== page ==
After six straight months of gains, nationwide home prices fell 0.3% last month from August, tamped down by low prices on distressed properties.
But compared with the same month a year ago, prices for single-family homes are up 5%, according to Irvine-based CoreLogic. That’s the largest boost since July 2006 and the seventh straight year-over-year increase.
Prices in every state except for seven are up from last year, according to the report.
In California, they’re up 6.9%. In the Los Angeles-Long Beach-Glendale area, prices saw a 4.8% surge. They advanced 5.2% in the Riverside-San Bernardino-Ontario region.
But compared with their peak highs in April 2006, statewide prices are down 37.2%.
Arizona led all states in price appreciation in September with an 18.7% upswing, followed by 13.1% in Idaho and 11% in Nevada. Rhode Island prices tumbled the most, sliding 3.5%.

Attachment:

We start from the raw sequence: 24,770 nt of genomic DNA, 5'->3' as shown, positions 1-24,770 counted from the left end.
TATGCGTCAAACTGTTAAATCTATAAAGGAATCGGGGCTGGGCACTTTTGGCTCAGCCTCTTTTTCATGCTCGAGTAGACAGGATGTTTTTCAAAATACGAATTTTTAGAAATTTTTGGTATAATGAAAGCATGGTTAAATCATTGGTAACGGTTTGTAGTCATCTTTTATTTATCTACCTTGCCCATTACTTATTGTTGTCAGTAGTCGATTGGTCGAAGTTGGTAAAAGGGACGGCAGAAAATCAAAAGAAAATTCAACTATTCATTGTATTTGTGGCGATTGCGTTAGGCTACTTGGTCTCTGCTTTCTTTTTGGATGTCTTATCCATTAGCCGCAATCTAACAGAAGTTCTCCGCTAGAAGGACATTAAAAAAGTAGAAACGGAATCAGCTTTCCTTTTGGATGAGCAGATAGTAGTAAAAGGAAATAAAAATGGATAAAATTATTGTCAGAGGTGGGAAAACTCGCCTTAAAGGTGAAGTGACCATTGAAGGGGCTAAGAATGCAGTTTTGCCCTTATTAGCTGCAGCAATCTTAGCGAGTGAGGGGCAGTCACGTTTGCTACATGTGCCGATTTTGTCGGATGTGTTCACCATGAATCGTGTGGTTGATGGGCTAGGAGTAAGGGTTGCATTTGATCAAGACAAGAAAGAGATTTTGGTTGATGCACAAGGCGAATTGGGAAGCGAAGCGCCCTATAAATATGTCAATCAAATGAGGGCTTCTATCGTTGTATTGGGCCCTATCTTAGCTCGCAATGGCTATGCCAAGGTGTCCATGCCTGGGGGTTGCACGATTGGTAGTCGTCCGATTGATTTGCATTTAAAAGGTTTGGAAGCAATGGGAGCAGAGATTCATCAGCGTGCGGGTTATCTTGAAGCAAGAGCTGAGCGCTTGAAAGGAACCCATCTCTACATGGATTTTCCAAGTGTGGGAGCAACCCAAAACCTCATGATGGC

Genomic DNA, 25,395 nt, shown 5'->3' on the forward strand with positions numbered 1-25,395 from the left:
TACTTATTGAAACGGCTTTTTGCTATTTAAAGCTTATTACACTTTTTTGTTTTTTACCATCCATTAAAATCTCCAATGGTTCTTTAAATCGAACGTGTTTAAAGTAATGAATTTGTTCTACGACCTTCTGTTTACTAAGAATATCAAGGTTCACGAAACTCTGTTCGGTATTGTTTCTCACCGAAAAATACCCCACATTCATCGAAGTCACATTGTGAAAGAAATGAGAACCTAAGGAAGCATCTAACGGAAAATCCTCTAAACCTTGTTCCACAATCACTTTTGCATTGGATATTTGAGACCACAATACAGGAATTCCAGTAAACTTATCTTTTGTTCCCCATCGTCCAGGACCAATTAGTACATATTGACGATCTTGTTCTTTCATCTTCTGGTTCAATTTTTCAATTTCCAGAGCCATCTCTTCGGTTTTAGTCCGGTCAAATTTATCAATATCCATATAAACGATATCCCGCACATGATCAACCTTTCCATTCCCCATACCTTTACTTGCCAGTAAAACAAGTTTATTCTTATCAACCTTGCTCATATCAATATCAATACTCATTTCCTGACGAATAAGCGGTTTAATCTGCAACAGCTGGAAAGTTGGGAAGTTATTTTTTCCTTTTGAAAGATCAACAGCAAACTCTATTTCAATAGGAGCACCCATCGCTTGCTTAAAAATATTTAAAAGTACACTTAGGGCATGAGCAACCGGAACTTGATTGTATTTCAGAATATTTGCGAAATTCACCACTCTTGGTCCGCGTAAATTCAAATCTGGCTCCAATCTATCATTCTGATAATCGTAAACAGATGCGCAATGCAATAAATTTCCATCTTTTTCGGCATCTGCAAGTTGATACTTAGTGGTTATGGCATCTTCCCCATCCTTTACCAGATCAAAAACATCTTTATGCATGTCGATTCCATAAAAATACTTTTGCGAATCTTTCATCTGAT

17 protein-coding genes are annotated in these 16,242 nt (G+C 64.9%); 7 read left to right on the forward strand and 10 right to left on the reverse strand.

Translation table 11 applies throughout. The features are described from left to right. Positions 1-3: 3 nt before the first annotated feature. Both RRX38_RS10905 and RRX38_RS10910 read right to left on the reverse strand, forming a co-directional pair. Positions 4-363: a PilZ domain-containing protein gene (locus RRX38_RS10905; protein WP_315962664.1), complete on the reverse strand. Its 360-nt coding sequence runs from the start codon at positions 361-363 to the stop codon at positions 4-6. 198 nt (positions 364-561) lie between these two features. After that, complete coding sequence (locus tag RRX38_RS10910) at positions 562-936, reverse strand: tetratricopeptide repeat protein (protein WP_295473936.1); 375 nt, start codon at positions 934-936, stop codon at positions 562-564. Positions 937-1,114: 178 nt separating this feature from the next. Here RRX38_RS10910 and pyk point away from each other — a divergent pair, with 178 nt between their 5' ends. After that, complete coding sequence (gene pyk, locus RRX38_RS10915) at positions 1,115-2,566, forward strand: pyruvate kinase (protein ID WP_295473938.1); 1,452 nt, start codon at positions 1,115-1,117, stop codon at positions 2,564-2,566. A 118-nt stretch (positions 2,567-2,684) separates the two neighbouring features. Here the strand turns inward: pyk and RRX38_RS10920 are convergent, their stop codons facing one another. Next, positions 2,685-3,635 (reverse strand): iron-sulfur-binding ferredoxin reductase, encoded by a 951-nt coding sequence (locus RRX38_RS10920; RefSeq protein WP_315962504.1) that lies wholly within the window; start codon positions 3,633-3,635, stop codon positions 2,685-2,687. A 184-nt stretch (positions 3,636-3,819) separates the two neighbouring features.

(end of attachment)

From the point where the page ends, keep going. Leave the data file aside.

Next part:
Removing the effect of short sales and foreclosure transactions, nationwide prices are up 0.5% from August.
As the surge of demand common during the peak summer season wears off, CoreLogic predicts that prices will fall again in October, down 0.5% from September. But compared with October 2011, they’ll be up 5.7%.
"Home prices are responding to better market fundamentals, such as reduced inventories and improved buyer demand," Anand Nallathambi, CoreLogic’s chief executive, said in a statement. "So far this year, we're seeing clear signs of stabilization and improvement that show promise for a gradual recovery in the residential housing market."
ALSO:Copyright © 2014, Los Angeles Times